Following the announcement, county administrators met with EMS Director Ronald Bass and County Attorney Joel Starling to weigh options moving forward to continue extending services to JAS patients suddenly without them. Sampson Regional CEO Shawn Howerton was also working closely with Bass and county staff to develop an emergency franchise process.

“Under the county’s convalescent transportation franchise ordinance, in an emergency situation, we can temporarily utilize other qualified vendors to provide such non-emergency transport services,” Holder noted at the end of last week. “Our attorney advises that the immediate JAS closure would fall under this provision, so we will be seeking temporary services from other vendors.”

While working to get those agreements in place, Sampson was “fortunate” to be able to utilize the services of some of its volunteer rescue squads for convalescent transports, Holder said. Hospital officials called the short-term move a gracious — and much-needed — measure to deal with the situation.

“Because this process required a couple days of legal work, Sampson County EMS has graciously aided the hospital with in-county transfers,” SRMC officials stated. “An emergency franchise process is expected to be in place soon so that additional ambulance services can be called upon for in-county transport.”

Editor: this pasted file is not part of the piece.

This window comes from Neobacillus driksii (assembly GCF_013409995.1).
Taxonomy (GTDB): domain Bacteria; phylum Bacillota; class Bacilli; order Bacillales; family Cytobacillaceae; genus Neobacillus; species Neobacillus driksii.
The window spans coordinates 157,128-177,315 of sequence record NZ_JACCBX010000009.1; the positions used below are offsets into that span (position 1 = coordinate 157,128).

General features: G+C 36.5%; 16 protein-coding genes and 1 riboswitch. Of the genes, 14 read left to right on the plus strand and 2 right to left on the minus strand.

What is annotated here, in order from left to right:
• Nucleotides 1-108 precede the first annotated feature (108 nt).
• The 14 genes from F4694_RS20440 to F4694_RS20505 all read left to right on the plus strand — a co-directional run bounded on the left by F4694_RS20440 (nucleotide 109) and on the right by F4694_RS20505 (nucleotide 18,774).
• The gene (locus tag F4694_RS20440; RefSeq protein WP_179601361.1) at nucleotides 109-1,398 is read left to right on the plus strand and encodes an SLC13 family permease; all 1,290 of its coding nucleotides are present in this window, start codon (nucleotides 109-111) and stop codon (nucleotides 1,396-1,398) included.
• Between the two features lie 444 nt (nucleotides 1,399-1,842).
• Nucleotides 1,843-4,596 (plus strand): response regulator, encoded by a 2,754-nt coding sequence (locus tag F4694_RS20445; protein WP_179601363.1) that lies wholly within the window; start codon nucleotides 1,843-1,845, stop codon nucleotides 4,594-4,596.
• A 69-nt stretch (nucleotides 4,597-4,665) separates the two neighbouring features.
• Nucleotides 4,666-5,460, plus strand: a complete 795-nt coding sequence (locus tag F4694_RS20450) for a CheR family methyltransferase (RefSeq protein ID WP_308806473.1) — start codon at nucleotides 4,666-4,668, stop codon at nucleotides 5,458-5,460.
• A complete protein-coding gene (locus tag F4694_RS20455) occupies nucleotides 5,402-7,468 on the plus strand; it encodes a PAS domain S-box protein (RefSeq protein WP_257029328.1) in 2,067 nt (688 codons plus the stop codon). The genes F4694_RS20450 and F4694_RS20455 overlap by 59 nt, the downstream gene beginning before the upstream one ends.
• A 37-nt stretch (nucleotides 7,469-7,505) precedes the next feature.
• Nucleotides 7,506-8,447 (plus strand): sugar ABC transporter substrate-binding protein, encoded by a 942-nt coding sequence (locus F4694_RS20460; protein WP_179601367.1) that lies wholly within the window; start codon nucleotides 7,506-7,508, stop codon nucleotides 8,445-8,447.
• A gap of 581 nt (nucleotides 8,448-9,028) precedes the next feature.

Hospital officials said the JAS closing would bring longer ambulance transport times in Sampson for the time being, along with many other hospitals in the region, but shared their hope that additional resources could be brought on to ease that problem sooner rather than later.

“We expect the situation to improve over the weekend and look forward to returning to greater normalcy over the next few weeks as other agencies increase ability to safely manage the volume of in-county transport previously served by JAS,” hospital officials stated. “Our leadership and staff have been alerted to current circumstances and are communicating with us about any delays so that hospital administration can facilitate other transportation options.”

Johnston Ambulance Service, known as JAS, shut its doors for good last week. The sudden closure, including of this Sampson operation located on Warsaw Road, has left officials in Sampson and many other counties scrambling to fill the void.
http://clintonnc.com/wp-content/uploads/2016/09/web1_JAS.jpgJohnston Ambulance Service, known as JAS, shut its doors for good last week. The sudden closure, including of this Sampson operation located on Warsaw Road, has left officials in Sampson and many other counties scrambling to fill the void.
Sampson officials scramble to provide transports

By Chris Berendt

[email protected]

Reach Managing Editor Chris Berendt at 910-249-4616. Follow the paper on twitter @SampsonInd and like us on Facebook.

Reach Managing Editor Chris Berendt at 910-249-4616. Follow the paper on twitter @SampsonInd and like us on Facebook.